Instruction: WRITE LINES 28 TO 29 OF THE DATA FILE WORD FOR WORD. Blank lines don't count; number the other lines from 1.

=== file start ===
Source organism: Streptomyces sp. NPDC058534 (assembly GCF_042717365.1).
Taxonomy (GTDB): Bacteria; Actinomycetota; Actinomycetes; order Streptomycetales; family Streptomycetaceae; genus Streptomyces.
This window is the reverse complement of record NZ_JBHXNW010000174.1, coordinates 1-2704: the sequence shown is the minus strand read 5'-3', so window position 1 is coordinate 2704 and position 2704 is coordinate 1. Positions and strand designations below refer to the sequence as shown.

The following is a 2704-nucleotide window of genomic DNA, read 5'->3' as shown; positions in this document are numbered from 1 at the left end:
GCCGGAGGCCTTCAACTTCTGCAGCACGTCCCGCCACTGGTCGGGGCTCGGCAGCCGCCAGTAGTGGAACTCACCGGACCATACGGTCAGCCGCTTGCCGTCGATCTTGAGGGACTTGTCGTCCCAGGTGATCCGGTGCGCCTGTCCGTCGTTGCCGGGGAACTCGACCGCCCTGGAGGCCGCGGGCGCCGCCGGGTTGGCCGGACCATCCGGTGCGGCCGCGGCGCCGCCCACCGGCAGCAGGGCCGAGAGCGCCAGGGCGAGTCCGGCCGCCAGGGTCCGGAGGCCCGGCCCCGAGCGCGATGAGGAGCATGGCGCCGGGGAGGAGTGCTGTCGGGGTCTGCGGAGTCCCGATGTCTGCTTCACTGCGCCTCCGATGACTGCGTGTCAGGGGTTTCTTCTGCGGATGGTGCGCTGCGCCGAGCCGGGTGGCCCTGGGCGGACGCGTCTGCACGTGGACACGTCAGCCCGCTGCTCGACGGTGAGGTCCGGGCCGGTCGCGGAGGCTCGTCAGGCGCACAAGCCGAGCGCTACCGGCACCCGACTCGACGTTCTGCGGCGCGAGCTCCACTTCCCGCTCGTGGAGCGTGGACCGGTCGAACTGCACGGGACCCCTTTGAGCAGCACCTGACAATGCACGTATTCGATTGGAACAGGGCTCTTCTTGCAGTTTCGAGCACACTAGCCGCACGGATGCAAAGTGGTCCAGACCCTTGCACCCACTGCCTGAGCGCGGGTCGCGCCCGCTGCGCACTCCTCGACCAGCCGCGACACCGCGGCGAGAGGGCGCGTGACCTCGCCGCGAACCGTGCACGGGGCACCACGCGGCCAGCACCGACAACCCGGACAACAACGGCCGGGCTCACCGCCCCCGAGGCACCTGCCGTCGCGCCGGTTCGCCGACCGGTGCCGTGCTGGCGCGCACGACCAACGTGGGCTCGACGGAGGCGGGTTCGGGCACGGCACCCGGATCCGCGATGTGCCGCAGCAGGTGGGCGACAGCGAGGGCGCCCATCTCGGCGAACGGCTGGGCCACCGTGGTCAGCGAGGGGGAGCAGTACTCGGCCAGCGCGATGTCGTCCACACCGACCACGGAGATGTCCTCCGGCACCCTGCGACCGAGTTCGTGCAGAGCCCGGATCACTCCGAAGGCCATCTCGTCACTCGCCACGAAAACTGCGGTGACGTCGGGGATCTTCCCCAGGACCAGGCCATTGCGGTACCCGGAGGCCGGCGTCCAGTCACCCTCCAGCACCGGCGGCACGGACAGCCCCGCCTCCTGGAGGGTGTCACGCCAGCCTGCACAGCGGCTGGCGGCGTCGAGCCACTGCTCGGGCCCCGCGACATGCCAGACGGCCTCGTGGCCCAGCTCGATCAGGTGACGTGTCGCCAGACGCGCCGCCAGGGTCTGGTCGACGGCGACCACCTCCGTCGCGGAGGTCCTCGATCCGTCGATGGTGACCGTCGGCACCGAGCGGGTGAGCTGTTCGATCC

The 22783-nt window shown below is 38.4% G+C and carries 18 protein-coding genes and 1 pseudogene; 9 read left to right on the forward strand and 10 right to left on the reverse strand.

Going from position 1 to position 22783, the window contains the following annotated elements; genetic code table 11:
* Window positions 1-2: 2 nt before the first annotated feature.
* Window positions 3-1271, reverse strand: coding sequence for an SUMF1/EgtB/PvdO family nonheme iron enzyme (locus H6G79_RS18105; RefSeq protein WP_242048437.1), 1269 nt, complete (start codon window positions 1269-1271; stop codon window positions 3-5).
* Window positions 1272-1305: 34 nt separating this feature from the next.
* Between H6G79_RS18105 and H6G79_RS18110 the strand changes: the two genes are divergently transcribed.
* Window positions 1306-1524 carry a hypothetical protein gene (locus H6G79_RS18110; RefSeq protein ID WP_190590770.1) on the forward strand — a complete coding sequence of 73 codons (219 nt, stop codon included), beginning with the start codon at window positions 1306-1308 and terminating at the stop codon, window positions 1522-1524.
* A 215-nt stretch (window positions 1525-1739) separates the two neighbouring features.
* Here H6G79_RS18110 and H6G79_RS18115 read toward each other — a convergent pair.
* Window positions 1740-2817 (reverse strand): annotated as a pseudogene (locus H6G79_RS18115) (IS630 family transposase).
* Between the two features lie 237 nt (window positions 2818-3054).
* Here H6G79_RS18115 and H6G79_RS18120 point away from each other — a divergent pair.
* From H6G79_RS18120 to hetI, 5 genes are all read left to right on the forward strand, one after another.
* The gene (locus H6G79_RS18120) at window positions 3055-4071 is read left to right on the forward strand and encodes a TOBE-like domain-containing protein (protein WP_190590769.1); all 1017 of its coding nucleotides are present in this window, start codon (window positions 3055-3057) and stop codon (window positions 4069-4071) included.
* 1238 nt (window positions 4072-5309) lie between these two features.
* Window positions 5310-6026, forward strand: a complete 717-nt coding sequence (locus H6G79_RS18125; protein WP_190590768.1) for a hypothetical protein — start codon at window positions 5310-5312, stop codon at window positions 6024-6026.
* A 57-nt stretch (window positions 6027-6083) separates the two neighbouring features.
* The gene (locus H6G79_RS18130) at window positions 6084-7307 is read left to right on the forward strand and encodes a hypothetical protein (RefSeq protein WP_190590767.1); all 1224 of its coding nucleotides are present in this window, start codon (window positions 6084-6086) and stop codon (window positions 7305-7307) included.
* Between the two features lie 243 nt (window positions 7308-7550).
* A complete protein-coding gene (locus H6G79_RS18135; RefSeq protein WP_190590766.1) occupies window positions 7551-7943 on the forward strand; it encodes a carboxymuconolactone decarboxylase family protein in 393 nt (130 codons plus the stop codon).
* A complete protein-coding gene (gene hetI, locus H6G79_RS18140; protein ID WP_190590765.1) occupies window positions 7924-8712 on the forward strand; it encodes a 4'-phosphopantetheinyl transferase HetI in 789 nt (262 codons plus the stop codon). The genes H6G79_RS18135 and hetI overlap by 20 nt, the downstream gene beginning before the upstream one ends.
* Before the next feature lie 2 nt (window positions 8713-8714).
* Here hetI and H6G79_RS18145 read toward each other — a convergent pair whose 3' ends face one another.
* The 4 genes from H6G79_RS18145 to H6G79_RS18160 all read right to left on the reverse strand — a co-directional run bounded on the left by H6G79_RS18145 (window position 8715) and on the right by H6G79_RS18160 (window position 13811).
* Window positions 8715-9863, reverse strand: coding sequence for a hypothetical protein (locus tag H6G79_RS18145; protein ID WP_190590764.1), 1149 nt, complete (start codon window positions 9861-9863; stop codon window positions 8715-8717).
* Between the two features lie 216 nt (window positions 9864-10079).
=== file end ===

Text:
* Here hetI and H6G79_RS18145 read toward each other — a convergent pair whose 3' ends face one another.
* The 4 genes from H6G79_RS18145 to H6G79_RS18160 all read right to left on the reverse strand — a co-directional run bounded on the left by H6G79_RS18145 (window position 8715) and on the right by H6G79_RS18160 (window position 13811).